Managing Children’s Back-to-School Anxiety
Students preparing to return to school — in-person, remotely or both — are facing stresses unique to the type of learning they will engage in this fall. Knowing signs of emotional distress and preparing children to bond with peers and teachers before school begins is important to a successful transition, says Kelly Moore, a licensed clinical psychologist and program manager for the Children’s Center for Resilience and Trauma Recovery at Rutgers University Behavioral Health Care, who discusses how parents and teachers can help children navigate the return to school:
How can students form a bond with teachers and classmates while remote learning?
Students should be as engaged as possible. They should be required to use their video option, so they can be seen and should ask questions or offer comments during class instruction. Teachers should engage students by calling on those who do not often speak up. It is critical that schools ensure that virtual classroom features facilitate this process and that students and teachers know how to use the technology.
Some children have really thrived in this virtual school environment while others have struggled. This difference can be true even with siblings. This type of school situation calls for parents, teachers and school staff to really work together to help students stay connected educationally and socially. Once schools get acclimated to remote learning this fall, having virtual clubs for students would be an excellent idea for student engagement.
Adults likely will need to be more hands-on than ever before to ensure that children connect with peers. Many students use online gaming and social media platforms to stay connected. Parents can arrange for virtual activities – virtual escape rooms and mystery games, for example – that are increasingly available. They also can do activities that strengthen family bonds: puzzles, movie nights or creating a family book club where you read a book and then watch the movie.
What are signs of emotional distress in children?
Parents should watch for changes in their children’s normal mood patterns: Are they withdrawing, irritable, having trouble sleeping or being overly clingy and fearful? Elementary school-age children will often show their emotions through their behaviors. Signs of emotional distress can include regression in behaviors that were once mastered, increased separation anxiety or asking a lot of questions repeatedly.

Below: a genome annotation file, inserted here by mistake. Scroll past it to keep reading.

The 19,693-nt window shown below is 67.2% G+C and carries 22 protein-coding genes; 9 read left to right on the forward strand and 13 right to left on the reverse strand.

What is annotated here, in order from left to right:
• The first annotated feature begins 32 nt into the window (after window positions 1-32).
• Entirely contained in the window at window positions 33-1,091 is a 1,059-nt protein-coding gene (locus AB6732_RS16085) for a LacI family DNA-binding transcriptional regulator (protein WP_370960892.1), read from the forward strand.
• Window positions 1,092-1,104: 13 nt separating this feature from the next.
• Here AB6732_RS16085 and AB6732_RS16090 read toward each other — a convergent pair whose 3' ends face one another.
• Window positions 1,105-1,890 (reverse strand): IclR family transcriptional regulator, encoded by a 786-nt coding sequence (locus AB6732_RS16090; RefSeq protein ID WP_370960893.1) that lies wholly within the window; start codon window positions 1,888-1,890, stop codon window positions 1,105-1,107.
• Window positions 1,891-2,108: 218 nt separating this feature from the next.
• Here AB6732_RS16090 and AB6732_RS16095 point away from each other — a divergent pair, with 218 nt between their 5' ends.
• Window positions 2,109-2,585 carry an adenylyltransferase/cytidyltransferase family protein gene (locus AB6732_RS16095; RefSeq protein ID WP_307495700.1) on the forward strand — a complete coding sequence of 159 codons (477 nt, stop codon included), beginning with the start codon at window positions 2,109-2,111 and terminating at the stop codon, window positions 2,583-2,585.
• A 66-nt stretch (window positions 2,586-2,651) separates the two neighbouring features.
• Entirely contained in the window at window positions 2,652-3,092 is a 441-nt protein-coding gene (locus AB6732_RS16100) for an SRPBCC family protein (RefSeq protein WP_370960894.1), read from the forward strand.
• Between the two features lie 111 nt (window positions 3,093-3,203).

Teachers may notice students who used to be participatory are being less vocal, turning in assignments late or not at all. If teachers notice shifts in class engagement, work performance or attendance that is a red flag.
In addition to the Covid pandemic, many young people may also be feeling the emotional stress and frustration regarding recent events like the murders of unarmed Black men and women and the increased talk about racism in America. I would encourage all parents to talk to their children about these issues in an age-appropriate manner. We cannot take it for granted that they know how to talk about how it’s affecting them and having to now return to school may just intensify those emotions. And if you don’t know how, read books or articles that give you ideas on how to talk to kids about race.
Therapists are offering free or reduced cost support groups for youth and teens. Introduce children and teens to apps that teach them about meditation, guided imagery and yoga. Learning new stress management skills may become a lifelong practice.
How can adults ease the distress children feel about returning to school or continuing virtual learning?
In an unpredictable world, having accurate information in doses we can tolerate and establishing routines can ease distress. Schools and families with students learning at home should establish a clear structure and routine. Children returning physically to school should understand what to expect and the safety guidelines in place. Children might feel more in control if they can pick out or decorate their own masks to wear each day in the classroom.
If at-home learning is feasible, parents can empower children by including them in discussions about whether to pursue in-person, hybrid or virtual learning, and ask them to list their pros and cons about each option.
What are the emotional pros and cons of virtual learning?
While hybrid or virtual leaning can impact some of the traditional aspects of social and emotional skill building like making friends, speaking in groups or navigating a new building, virtual learning may promote new skills. On these platforms, the student has to stay more engaged, pay attention to facial cues during conversations and improve their technological skills, so they can take advantage of chat and reaction features. As students and teachers become more comfortable with these platforms, students also may speak up more to be recognized and communicate more clearly and concisely. Their typing skills also may improve.
What unique challenges do children in underserved communities face?
Children in these communities are now at a greater risk for food insecurity and falling behind academically. It is critical that they have at least one supportive adult to help ensure they have their basic needs — food, safety, shelter and technology— met so they can keep up with their peers. Schools should enlist their counselors, social workers, nurses and child study team staff in innovative ways to reach these students.